What Lies Beneath Palu
Researchers discovered the cause behind the strong magnitude 7.4 Palu earthquake on September 28. There was a jump of seismic energy to a nearby fault
Mudrik R. Daryono’s mind had been filled with questions ever since the magnitude 7.4 earthquake struck Palu, Central Sulawesi, on September 28. The quake was centered inland near Sirenja, Donggala Regency, about 80 kilometers Northwest of Palu, in a depth of 11 kilometers. He wondered, could this be the massive earthquake once predicted to shake Palu based on the calculation of earthquake repetition in the Palu-Koro fault?
Initially, Mudrik and other earthquake researchers suspected that the quake was triggered by seismic activity in the Palu segment of Palu-Koro fault line. Earthquakes of magnitude 5.9 had occurred in that segment between 2005 and 2009. In a research for his doctoral dissertation in 2012, Mudrik predicted that a large earthquake would occur in the same segment. He informed Tempo in 2014 about the quake potential. Mudrik also warned the Central Sulawesi provincial administration during an audience with the governor in 2017.
The recent quake surpassed the maximum magnitude of 6.8 in the Palu Segment based on the Seismic Hazard Map of Indonesia 2017, published by the National Center for Earthquake Studies (Pusgen). This fact troubled Mudrik. Why did it reach 7.4 in magnitude? The answer was finally provided by findings later uncovered by Mudrik and Pusgen research team deployed by the Public Works and Housing Ministry between October 9 and 13.
The group of researchers consists of 16 members from various institutions and disciplines, including Professor Ramli, a liquefaction expert from Malaysia. Their main goal is to find clear explanations for causes behind the Palu-Donggala earthquake, tsunami, and liquefaction. The findings will also be used in re-planning efforts of afflicted regions. Results from the research were explained in an open discussion in the East Hall of Bandung Institute of Technology (ITB), last Tuesday.
Mudrik, a researcher from the Research Center for Geotechnology, Indonesian Institute of Sciences (LIPI), is a member of the geology group tasked with tracing the tear along the fault line. The survey discovered ground cracks around 15 centimeters wide in the western coast of Donggala. In Palu, where the largest crack is found, the gap measures almost 6 meters wide (580 centimeters). “That is in Balaroa, in the western region of Palu,” said Mudrik in his office at the LIPI Research Center for Geotechnology, Bandung, West Java, Wednesday three weeks ago.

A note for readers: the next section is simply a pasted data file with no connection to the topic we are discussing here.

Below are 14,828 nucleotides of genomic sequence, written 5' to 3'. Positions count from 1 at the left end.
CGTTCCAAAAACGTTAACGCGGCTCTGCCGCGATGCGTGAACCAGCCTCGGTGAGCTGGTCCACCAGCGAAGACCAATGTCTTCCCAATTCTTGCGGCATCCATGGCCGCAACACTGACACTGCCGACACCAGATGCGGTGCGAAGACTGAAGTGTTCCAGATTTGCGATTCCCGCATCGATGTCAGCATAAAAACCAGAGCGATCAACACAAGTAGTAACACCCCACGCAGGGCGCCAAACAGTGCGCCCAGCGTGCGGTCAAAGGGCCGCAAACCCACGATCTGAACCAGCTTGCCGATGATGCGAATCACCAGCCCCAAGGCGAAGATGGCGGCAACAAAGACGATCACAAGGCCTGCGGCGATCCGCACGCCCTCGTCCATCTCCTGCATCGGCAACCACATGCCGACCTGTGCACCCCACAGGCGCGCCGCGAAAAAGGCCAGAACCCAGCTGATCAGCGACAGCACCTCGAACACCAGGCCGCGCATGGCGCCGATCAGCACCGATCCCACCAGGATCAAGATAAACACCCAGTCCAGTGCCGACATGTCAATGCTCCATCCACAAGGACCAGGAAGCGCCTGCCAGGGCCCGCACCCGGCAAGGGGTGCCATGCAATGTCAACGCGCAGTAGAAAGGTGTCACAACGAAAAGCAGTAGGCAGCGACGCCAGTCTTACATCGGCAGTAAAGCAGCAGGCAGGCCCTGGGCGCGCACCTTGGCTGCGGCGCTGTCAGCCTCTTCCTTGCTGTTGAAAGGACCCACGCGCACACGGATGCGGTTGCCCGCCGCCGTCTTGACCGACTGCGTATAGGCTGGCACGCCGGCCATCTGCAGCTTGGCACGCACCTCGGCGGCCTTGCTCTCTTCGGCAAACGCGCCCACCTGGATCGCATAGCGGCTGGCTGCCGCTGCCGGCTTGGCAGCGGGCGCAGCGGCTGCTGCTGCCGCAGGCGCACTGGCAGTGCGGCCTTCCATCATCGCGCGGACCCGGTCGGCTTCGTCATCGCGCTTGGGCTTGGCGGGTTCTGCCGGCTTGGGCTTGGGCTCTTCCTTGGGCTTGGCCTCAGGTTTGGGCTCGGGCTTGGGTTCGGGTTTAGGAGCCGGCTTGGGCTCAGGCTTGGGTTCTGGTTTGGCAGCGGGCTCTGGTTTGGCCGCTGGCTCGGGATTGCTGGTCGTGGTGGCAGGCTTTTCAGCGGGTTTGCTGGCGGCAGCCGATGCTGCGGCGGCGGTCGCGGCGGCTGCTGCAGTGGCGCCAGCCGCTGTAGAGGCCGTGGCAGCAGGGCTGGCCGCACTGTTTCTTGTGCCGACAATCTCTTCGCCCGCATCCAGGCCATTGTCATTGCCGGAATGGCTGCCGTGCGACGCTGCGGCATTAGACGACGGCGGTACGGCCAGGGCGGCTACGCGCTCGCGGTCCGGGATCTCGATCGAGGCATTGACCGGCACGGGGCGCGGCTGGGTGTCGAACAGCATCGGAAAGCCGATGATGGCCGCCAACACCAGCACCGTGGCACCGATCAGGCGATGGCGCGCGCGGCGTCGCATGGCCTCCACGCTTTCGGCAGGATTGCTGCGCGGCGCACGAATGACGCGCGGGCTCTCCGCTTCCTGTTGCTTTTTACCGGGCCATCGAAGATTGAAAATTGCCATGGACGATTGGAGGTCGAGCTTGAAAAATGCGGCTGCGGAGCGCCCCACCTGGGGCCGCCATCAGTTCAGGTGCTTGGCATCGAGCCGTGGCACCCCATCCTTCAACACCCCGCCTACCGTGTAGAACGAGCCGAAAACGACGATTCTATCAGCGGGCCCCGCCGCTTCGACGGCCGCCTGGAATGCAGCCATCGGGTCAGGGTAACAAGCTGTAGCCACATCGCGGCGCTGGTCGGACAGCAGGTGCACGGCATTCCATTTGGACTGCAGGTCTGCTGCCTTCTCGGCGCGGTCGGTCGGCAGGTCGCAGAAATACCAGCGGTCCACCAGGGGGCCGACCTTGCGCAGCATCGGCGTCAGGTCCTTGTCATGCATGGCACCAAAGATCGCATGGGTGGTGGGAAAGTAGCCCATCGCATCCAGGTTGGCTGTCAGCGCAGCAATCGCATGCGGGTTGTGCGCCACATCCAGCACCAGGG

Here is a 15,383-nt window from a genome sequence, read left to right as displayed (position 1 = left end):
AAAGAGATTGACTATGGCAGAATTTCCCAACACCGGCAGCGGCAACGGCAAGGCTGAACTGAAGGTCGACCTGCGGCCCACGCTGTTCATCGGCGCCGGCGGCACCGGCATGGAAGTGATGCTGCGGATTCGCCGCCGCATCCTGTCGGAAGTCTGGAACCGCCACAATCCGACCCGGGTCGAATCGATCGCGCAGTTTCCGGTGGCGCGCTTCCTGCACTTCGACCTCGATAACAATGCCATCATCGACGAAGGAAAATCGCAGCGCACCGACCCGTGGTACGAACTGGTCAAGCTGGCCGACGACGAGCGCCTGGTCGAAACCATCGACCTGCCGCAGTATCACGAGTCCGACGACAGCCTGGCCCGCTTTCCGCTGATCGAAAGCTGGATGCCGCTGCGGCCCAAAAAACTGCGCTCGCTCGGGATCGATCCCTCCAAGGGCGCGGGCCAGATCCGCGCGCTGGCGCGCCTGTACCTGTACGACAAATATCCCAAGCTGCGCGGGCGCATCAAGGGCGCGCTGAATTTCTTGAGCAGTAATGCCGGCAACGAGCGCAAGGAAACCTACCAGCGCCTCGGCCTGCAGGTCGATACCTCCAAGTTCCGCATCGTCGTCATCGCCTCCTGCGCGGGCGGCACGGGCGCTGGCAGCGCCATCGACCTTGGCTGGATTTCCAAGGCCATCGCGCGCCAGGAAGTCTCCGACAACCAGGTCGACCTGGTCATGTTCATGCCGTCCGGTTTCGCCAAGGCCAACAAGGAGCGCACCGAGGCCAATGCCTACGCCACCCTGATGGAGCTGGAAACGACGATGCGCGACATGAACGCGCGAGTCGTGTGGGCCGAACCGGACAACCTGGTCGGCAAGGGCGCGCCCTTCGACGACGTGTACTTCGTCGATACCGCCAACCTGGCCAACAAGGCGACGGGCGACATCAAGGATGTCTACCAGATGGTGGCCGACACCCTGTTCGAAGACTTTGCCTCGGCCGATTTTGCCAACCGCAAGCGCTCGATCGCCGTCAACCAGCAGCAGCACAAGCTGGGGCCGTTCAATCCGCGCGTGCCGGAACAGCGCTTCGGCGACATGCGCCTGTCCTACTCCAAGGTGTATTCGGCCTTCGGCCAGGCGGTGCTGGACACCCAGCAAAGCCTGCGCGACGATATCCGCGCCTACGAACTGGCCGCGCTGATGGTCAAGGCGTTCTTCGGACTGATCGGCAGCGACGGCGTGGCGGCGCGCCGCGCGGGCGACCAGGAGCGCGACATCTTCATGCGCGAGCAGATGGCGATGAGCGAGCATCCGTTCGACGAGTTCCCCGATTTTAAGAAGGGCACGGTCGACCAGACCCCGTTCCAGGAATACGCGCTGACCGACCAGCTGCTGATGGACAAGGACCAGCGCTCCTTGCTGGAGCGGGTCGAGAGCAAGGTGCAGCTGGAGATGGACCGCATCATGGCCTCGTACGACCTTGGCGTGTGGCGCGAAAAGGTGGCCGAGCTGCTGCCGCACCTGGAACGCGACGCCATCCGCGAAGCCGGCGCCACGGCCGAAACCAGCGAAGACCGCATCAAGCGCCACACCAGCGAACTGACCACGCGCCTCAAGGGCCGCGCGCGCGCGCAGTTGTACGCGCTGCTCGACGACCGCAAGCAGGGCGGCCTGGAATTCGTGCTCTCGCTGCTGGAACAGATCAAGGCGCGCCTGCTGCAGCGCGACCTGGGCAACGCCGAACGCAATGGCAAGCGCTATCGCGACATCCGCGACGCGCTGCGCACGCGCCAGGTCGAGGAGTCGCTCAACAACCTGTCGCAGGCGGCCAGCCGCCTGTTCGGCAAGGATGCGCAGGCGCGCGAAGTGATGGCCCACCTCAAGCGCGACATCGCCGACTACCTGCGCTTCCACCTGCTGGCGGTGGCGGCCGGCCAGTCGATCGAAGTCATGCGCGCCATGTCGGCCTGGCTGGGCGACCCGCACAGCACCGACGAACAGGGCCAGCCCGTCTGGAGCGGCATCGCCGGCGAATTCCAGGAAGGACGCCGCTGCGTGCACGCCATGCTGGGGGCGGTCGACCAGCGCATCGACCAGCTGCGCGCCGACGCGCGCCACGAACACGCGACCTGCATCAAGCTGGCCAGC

Discoveries uncovered by Mudrik and the other team members came as a surprise. It turned out that Palu segment was not the only one moving, but also a third of the Saluki segment—a nearby segment 6 kilometers away. Mudrik found the evidence when he revisited a testing trench he built in Omu village, Sigi Regency, during a research in 2011. “The ground shifted by 320 centimeters,” he said.
Mudrik suspects that it was the movements in these two segments that contributed to the overall strength of the Palu earthquake, which surpassed both the maximum magnitude in the Palu segment of 6.8 and Saluki segment of 6.9. Researchers are astonished to learn that both segments in the Palu-Koro fault line moved simultaneously. “It was beyond our prediction,” said Mudrik.
Theoretically, based on studies of previous earthquakes around the world, Mudrik explained that two segments 4 kilometers apart should each produce a separate quake. If their distance is less than 4 kilometers, the seismic energy may jump to a nearby segment. It was this transfer of force that may have happened during the quake, that evening on September 28.
A similar phenomenon, Mudrik continued, have once occurred on a greater scale in New Zealand. Some 13 segments of the Kaikoura fault line moved at once during a magnitude 7.8 earthquake on November 14, 2016. “Even with different directions of movement, the seismic energy may still be transferred across,” he said.
Now that part of it has ruptured along with with the Palu segment, does the Saluki segment still pose a seismic threat? Mudrik said he does not know for sure. Neither does he know about the condition of the rest of the segments. “It may spread to the Matano Fault, into the subduction zone, we do not know,” he said. Scientifically speaking, there is an amount seismic energy released during an earthquake, which then moves to different location. “From mitigation point of view, we ought to remain alert.”
It is this very mitigation aspect of the earthquake that Irwan Meilano, task force deputy from ITB who also joined the research team, found to be disappointing. Irwan, an earthquake expert from the ITB Geodesy Expertise Group, said that the seismic hazard map has been made in 2017 to predict possible disasters in the future. “But still, the earthquake created a disaster,” he said.
Another team member, Hamzah Latief, a tsunami researcher from ITB, shares Irwan’s concern. He regrets that the Palu-Donggala earthquake resulted in the loss of thousands of lives. “Seeing Palu, I am deeply saddened because we already have the data and the map, which were informed to the provincial government but apparently failed to reach the public,” he said.
ANWAR SISWADI (BANDUNG)